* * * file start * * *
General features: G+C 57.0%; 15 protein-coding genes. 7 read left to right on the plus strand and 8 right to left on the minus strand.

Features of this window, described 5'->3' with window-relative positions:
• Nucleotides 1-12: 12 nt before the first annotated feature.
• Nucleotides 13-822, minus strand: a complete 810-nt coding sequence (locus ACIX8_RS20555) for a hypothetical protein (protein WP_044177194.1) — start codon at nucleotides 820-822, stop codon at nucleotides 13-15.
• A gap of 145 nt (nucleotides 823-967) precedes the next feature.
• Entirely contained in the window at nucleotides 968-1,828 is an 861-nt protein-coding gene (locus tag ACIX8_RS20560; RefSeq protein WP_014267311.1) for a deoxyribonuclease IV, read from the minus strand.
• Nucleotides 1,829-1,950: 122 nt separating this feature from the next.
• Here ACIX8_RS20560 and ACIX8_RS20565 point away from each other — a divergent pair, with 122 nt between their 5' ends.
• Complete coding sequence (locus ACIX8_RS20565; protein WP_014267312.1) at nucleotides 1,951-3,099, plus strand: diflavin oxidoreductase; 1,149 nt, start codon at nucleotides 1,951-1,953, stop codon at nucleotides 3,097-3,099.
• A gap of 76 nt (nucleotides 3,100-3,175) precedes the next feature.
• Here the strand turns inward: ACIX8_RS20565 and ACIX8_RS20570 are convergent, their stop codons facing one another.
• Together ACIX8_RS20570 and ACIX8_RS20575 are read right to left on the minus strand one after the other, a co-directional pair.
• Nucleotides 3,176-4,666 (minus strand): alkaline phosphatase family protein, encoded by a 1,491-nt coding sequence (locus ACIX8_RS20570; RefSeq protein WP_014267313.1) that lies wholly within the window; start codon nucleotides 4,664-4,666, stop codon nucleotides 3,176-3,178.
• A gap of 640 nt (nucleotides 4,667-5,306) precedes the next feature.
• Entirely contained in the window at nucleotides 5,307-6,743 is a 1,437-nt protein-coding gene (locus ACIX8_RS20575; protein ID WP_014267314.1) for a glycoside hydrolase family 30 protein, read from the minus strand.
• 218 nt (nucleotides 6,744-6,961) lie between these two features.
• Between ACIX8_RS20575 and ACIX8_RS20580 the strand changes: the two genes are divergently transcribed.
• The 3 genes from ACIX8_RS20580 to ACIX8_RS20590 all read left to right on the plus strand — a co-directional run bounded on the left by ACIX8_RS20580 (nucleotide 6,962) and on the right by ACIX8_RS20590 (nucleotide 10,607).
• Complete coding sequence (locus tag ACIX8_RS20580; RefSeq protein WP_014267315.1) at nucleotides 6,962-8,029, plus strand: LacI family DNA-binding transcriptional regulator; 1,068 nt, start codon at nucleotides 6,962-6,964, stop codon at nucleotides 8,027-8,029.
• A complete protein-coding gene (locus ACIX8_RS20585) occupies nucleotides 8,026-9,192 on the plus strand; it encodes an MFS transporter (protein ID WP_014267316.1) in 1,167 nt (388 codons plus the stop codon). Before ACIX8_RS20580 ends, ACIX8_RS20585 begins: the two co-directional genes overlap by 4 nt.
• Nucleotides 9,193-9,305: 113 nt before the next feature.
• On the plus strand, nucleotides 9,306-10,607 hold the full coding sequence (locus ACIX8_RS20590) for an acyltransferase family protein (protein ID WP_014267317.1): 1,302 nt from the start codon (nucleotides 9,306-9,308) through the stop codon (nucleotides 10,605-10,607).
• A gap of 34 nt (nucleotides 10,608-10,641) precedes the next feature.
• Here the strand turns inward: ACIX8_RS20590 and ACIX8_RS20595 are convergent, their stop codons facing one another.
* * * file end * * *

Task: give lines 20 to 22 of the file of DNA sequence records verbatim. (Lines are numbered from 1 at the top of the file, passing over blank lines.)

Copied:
• A complete protein-coding gene (locus ACIX8_RS20585) occupies nucleotides 8,026-9,192 on the plus strand; it encodes an MFS transporter (protein ID WP_014267316.1) in 1,167 nt (388 codons plus the stop codon). Before ACIX8_RS20580 ends, ACIX8_RS20585 begins: the two co-directional genes overlap by 4 nt.
• Nucleotides 9,193-9,305: 113 nt before the next feature.
• On the plus strand, nucleotides 9,306-10,607 hold the full coding sequence (locus ACIX8_RS20590) for an acyltransferase family protein (protein ID WP_014267317.1): 1,302 nt from the start codon (nucleotides 9,306-9,308) through the stop codon (nucleotides 10,605-10,607).